Graph 10
Graph 10: China - Listed Company Debt Metrics

Authorities Have Responded by Announcing Easing Measures Directed towards Private Firms

The Chinese authorities have enacted a number of targeted easing measures that are focused on easing the financial pressures facing private firms, particularly small-sized enterprises. Some of the key measures announced to date include the following:[7]

  • Financial regulators have instructed banks to increase lending to private enterprises (Guo 2018).
  • The People's Bank of China (PBC) has increased liquidity provision to banks conditional on increasing the proportion of loans made to private enterprises.[8]
  • Fiscal authorities have offered tax exemptions for interest income that financial institutions earn from making loans to micro- and small-sized firms, which are predominantly privately owned.
  • China's Premier Li Keqiang (2018) has instructed SOEs that they ‘must resolutely put an end to the arrears of private enterprise accounts’, to reduce the rising stock of accounts receivable owing to private companies.

The authorities have also supported private enterprises by steadily increasing the amount of direct government subsidies directed towards them. By contrast, the level of direct subsidies to SOEs has been little changed since 2015 (Graph 11). Historically, the ratio of direct subsidies to pre-subsidised profits has generally been higher for private companies than for SOEs. However, the authorities can also provide support to companies through other means; for example, many analysts believe that state firms receive loans on better terms from banks (Yi and Liang 2016). The extension of credit on preferential terms to SOEs could partly explain why SOEs have a lower implied interest rate on their debt, but it may also be partly because SOEs have a lower perceived credit risk than private firms (Fan and Hope 2013). The recent rise in private firms' borrowing costs has occurred despite efforts by the authorities to lower these costs. This suggests that easing financial conditions for private firms may prove to be a challenging task for the authorities in practice.

Graph 11
Graph 11: xxxxxxxxxxxx

Conclusion

Revenue and profit growth have slowed in China's corporate sector alongside the broader moderation in economic momentum, weighed down by tighter domestic financial regulation and the global trade slowdown. The decline in profitability has been driven by private enterprises, and is likely to have contributed to recent job losses in the industrial sector. Recent efforts by authorities to reduce risks in the financial system appear to have been effective in reducing leverage for SOEs. However, the standard leverage ratios are likely to overstate how much their leverage has declined, because they are accumulating large stocks of unpaid bills owed to private firms. The private sector appears to be most fragile at present, as reflected by reduced cash flows and rising average interest costs. This is despite increases in government subsidies to private companies and efforts to reduce the cost and increase the availability of bank financing to these enterprises. Risks also remain elevated in the real estate sector, where tighter regulation of financing flows has led developers to rely increasingly on non-debt liabilities such as pre-sales of apartments.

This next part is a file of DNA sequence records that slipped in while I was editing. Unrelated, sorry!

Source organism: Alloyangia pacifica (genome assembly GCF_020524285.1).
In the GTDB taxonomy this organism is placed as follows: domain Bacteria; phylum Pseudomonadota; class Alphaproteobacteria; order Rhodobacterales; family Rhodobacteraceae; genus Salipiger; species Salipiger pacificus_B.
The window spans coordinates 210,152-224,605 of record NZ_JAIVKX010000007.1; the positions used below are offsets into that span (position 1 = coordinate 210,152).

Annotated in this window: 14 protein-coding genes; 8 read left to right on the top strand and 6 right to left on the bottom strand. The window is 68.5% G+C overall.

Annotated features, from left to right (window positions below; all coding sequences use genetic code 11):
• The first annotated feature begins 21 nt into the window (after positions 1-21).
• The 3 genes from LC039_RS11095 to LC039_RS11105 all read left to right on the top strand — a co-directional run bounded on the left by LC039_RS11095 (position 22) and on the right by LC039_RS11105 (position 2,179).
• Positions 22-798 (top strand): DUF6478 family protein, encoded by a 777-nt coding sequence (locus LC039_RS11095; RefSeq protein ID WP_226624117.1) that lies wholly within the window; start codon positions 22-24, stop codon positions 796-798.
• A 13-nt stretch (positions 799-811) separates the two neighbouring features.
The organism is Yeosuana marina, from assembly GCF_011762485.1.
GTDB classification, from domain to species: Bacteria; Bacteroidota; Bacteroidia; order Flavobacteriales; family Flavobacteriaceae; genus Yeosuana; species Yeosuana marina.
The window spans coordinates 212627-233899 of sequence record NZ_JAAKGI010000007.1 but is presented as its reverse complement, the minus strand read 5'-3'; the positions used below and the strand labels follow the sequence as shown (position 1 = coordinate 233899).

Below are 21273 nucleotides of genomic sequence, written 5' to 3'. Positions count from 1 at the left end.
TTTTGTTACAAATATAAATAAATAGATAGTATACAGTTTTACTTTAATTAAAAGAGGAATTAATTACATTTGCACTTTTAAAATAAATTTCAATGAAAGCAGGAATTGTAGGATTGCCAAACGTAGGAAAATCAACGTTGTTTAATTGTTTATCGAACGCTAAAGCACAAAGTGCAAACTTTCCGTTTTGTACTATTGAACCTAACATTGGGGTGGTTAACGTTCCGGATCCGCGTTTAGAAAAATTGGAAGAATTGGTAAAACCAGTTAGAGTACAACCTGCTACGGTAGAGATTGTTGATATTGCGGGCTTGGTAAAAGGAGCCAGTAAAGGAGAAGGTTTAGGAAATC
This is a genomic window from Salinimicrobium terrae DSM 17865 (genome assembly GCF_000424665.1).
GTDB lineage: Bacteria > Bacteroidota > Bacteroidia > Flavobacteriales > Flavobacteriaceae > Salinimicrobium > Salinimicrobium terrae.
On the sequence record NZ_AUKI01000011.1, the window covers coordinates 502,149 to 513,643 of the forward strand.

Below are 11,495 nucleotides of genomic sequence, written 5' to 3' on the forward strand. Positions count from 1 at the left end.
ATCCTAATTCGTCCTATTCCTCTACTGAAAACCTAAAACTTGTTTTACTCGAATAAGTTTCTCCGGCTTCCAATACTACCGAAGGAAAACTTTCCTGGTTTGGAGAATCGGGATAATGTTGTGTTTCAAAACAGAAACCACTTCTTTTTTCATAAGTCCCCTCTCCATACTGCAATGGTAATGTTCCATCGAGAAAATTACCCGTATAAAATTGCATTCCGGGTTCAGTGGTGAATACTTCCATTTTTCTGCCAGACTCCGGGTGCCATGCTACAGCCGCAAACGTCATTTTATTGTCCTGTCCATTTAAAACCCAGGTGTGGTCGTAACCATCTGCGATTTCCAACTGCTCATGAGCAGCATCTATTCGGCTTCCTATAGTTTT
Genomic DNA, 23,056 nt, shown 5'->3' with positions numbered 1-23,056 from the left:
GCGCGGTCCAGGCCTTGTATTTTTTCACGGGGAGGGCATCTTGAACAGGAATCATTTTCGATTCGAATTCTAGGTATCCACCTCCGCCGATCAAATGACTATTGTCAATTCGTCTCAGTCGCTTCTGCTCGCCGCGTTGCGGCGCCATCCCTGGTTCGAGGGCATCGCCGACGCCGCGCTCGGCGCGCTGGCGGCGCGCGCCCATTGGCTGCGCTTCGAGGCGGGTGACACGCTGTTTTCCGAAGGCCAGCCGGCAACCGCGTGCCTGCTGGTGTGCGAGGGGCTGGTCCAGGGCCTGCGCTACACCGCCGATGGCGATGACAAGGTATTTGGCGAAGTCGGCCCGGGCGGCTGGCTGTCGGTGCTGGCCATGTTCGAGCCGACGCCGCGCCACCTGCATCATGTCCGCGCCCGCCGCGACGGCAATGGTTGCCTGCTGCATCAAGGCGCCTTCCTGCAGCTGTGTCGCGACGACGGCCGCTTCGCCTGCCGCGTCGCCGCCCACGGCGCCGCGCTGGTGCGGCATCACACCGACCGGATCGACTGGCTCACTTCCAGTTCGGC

Footnotes

The author is in Economic Analysis Department. [*]

These include: Lam et al (2017); Laurenceson and Ma (2019); Read (2017); Roberts and Zurawski (2016); and Zhang et al (2015). [1]

China's National Bureau of Statistics (NBS) publishes aggregate data on the financial position of industrial (mining, manufacturing and utilities), real estate and construction firms with annual revenue exceeding CNY20 million. The Ministry of Finance (MoF) publishes comprehensive data on the financial position of state-owned enterprises. [2]

The data are sourced from financial statements collated by WIND Information. The data include all nonfinancial ‘A’ shares listed on the Shanghai and Shenzhen stock exchange. The sample is unmatched, so it includes all companies listed on the exchange at each point in time. [3]